By: Sakthi Prasad -- Content Director
03 May, 2020
(Pic Courtesy: Thomas Udesen)
Amidst the sea of negative news during the ongoing Coronavirus (COVID-19) pandemic, one positive headline stood out: Air pollution and CO2 emissions fell rapidly as the virus went global.
Data from the European Environment Agency (EEA) showed significant decrease in air pollutant concentrations—nitrogen dioxide (NO2), in particular—primarily caused by reduced traffic and social activities, especially in major cities that were placed under lockdown. This data also showed that pollution has halved in some locations.
However, the EEA has warned that a virus-induced shutdown cannot serve as a permanent solution; sustainable solutions, ambitious policies, and forward-looking investments are required to address air quality problems in the long run.
Needless to say, air quality is expected to return to its prior state (i.e., bad) when the shutdown ends and normalcy is restored -- and when it returns the pollution will impose both Health and Economic costs.
It is time for every individual to take responsibility toward protecting the environment. This statement sounds lofty, but have we considered whether it is possible for us to implement it in our day-to-day lives, especially in our work lives as Procurement professionals?
Beroe posed this question to Thomas Udesen, the Chief Procurement Officer (CPO) of life-science company Bayer AG, who is also a passionate Sustainability Ambassador.
His response was quick: “Yes, very much possible and totally necessary. We are at the cusp of change; the virus pandemic has given us a historic opportunity to take stock of our modern way of life fueled by carbon, which offers us unimaginable convenience but is also causing incredible damage to our environment. The current crisis has given us time to pause and reflect on our priorities when it comes to environmental responsibility. Climate change is already the greatest challenge facing humanity. The science is crystal clear and the number of people looking the other way is thankfully reducing”.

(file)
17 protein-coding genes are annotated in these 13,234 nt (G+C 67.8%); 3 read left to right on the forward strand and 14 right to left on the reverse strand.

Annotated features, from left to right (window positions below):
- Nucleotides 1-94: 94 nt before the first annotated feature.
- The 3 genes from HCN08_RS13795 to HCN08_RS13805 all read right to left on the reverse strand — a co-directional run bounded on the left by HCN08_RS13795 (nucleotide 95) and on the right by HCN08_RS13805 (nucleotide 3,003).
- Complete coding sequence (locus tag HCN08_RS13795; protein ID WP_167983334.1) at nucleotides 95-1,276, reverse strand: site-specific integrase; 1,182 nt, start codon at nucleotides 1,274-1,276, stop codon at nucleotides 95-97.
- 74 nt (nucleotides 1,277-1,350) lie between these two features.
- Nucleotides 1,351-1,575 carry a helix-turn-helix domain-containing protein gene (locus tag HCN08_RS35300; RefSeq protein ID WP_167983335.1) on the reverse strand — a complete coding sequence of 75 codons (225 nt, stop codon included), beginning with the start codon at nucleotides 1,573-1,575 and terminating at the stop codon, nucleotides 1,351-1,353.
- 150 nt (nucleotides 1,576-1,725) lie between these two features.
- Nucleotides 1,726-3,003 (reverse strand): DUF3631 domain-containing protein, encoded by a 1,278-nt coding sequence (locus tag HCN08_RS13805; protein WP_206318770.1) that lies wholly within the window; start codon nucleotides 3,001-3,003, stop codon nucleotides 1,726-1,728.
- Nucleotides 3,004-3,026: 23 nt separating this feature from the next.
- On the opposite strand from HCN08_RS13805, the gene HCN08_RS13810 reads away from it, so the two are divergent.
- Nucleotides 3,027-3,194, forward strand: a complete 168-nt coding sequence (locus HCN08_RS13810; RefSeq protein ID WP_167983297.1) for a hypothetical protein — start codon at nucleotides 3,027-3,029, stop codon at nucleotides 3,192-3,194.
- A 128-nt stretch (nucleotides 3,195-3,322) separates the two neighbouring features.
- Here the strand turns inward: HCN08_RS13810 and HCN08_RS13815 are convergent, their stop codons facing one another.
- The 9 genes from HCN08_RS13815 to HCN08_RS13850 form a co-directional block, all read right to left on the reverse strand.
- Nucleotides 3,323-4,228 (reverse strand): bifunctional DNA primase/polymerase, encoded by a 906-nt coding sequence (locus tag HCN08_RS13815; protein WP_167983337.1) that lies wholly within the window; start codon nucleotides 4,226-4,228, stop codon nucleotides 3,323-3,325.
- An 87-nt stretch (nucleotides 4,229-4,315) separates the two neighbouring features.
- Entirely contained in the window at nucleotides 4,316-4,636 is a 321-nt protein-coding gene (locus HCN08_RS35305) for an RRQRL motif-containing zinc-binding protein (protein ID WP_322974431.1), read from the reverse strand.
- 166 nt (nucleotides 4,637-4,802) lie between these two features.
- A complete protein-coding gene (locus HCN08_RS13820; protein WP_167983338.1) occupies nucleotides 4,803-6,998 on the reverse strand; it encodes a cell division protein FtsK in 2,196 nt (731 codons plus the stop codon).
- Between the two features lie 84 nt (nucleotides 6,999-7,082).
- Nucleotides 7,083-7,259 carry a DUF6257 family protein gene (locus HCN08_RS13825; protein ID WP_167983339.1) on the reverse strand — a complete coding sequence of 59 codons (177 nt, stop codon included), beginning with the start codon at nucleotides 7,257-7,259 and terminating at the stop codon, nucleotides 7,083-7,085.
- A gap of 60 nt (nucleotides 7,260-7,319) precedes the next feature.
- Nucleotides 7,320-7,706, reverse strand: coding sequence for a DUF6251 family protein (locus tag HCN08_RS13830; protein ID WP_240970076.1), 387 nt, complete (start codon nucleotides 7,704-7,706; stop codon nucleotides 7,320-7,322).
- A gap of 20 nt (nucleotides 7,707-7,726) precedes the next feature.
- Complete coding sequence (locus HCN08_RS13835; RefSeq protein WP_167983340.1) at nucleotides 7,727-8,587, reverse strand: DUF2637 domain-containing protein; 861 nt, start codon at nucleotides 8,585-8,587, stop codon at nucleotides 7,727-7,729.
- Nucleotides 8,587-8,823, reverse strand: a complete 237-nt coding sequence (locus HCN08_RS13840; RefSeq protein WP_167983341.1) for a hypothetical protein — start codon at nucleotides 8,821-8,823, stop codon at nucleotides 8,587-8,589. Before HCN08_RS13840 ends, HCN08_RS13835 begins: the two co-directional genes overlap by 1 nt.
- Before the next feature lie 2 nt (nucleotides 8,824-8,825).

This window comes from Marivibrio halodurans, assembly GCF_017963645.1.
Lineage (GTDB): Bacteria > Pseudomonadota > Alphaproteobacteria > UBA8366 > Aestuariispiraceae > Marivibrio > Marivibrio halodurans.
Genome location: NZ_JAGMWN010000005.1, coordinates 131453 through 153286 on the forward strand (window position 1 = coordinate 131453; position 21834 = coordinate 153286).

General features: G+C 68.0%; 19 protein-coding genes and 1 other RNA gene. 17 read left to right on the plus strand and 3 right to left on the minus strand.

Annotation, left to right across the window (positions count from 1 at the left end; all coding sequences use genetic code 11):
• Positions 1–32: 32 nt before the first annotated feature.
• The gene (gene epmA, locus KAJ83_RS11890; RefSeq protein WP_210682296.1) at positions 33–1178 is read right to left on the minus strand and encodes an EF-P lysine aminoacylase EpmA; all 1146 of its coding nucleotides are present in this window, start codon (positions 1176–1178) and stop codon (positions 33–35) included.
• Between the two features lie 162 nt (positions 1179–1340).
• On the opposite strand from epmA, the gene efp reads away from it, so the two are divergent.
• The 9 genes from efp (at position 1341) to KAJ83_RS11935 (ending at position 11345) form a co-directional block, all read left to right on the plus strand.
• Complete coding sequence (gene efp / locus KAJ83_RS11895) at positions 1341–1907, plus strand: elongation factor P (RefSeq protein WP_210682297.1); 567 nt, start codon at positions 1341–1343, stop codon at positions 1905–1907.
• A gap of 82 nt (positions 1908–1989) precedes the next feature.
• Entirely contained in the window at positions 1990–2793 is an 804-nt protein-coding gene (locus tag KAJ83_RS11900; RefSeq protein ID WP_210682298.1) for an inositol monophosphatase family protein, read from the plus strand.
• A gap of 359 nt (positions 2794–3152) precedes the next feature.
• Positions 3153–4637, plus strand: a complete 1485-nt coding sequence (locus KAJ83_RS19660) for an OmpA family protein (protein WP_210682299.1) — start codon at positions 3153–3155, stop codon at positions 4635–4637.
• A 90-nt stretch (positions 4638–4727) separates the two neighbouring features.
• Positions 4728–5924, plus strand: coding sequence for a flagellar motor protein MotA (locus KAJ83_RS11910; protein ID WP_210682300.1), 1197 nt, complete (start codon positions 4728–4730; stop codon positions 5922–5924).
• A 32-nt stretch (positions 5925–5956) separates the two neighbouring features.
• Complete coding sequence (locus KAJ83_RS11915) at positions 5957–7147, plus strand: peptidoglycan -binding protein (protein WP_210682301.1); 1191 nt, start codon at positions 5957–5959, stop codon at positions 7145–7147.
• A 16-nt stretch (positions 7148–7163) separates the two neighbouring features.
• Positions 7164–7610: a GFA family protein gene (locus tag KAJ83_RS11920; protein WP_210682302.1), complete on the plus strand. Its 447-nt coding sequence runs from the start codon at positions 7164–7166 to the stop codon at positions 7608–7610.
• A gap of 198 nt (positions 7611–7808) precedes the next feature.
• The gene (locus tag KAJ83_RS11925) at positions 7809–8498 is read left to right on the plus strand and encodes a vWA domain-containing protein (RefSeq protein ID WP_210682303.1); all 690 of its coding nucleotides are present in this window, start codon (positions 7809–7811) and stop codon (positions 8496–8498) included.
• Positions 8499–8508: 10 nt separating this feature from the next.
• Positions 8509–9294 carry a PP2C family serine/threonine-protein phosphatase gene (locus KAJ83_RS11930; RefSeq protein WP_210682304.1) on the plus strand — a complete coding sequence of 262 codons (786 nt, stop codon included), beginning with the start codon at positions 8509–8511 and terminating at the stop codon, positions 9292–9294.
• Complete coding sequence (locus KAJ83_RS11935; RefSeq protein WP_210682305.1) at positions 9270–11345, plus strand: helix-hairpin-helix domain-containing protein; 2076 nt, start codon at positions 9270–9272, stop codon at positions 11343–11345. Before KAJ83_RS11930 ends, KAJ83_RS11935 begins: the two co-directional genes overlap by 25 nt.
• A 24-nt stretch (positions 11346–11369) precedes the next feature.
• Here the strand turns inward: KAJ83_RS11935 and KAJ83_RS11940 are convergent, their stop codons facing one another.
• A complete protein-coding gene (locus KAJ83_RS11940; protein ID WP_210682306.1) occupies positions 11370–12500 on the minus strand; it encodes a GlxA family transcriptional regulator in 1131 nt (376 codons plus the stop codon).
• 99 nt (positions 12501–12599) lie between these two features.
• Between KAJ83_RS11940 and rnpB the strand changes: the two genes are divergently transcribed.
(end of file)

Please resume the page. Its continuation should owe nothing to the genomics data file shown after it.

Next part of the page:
Thomas was working from home—because his city was under lockdown—when he received Beroe’s video call. He was jovial and provided a peek of his home office; the domestic quiet of his neighborhood noticeable through the window.
In an exclusive interview with Beroe, Thomas spoke about his passion project, The Sustainable Procurement Pledge (#SPP), and discussed how Procurement professionals can play a key role in implementing sustainability initiatives.
“Sustainable Procurement Pledge (#SPP) was an idea that was born when I witnessed the Global Climate Strike on Sept. 20, 2019. During the climate strike, I saw children and adults from all walks of life making a clear statement: leave the planet in the same condition as it had been entrusted to us. Basically, I do not want my kids to ask me 20 years later, ‘why did you do nothing to prevent this?’” Thomas said.
(Pic Courtesy: Bertrand Conqueret)
Thomas started #SPP, a voluntary group of Sustainability Ambassadors, in partnership with Bertrand Conqueret, the CPO of Henkel, the German chemical and consumer goods company.
Currently, the group has 950 Ambassadors, including interns, CPOs, buyers, and suppliers. According to Thomas, the group is entirely pro-bono, with no budget and no revenue; and most members have day jobs. The ambition is to ensure that the principles of #SPP are lived through the everyday actions of the Ambassadors and their networks. In that way #SPP acts as a personal and professional codex.
“The idea is to create a sense of individual responsibility, which hopefully will lead to a full-scale bottom-up revolution in favor of responsible procurement. We would like to see unsustainable practices being discarded by companies over a period of time. In fact, we do not have much time and we need to act fast,” he urged.
He also added that the #SPP pledge is complementary to the Responsible Procurement agenda of each company. “It adds to our cause,” he said.